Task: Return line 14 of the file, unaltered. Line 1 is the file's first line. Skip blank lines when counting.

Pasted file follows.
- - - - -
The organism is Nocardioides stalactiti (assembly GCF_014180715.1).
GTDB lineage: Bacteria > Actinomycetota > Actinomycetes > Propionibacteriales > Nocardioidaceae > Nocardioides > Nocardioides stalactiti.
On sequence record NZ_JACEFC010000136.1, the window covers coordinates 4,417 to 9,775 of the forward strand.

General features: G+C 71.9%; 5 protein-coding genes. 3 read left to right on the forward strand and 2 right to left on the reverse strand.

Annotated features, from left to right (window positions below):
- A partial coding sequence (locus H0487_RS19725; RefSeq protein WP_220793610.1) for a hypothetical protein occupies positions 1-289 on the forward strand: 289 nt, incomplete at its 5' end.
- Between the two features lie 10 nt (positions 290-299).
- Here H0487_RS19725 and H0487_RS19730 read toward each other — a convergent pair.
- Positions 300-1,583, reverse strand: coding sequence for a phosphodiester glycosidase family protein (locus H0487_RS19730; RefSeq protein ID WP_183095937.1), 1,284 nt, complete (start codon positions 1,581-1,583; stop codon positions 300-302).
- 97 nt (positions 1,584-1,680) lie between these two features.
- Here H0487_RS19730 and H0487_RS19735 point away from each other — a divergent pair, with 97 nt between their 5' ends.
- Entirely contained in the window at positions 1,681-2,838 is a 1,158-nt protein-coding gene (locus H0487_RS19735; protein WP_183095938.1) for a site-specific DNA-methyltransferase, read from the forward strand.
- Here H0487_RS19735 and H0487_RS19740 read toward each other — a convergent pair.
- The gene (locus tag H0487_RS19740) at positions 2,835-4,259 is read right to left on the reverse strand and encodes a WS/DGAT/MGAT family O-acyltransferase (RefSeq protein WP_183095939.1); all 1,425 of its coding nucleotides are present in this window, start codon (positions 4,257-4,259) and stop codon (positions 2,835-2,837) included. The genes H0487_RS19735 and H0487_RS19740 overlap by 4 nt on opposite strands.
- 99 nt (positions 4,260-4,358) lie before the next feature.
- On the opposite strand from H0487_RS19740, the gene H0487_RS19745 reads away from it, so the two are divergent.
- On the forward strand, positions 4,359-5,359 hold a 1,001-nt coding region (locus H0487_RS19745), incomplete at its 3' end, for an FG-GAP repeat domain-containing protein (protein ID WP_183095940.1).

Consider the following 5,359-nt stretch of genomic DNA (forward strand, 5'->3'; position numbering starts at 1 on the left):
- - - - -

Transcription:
- The gene (locus tag H0487_RS19740) at positions 2,835-4,259 is read right to left on the reverse strand and encodes a WS/DGAT/MGAT family O-acyltransferase (RefSeq protein WP_183095939.1); all 1,425 of its coding nucleotides are present in this window, start codon (positions 4,257-4,259) and stop codon (positions 2,835-2,837) included. The genes H0487_RS19735 and H0487_RS19740 overlap by 4 nt on opposite strands.